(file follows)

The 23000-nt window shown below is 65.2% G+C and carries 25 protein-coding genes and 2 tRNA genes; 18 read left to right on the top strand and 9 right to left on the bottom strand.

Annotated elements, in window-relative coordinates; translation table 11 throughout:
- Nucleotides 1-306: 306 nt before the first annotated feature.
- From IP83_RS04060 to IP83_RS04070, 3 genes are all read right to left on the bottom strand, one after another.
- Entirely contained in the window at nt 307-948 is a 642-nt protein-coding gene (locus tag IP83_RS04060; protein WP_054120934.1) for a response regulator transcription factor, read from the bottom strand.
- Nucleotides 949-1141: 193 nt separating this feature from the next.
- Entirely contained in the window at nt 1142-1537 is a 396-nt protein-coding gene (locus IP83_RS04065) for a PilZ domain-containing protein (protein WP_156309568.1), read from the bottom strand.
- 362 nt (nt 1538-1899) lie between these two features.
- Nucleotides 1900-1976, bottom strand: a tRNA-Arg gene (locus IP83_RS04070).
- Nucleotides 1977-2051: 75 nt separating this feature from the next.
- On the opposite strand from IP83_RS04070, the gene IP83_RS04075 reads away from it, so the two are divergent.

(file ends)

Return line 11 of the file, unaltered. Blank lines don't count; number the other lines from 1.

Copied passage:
- On the opposite strand from IP83_RS04070, the gene IP83_RS04075 reads away from it, so the two are divergent.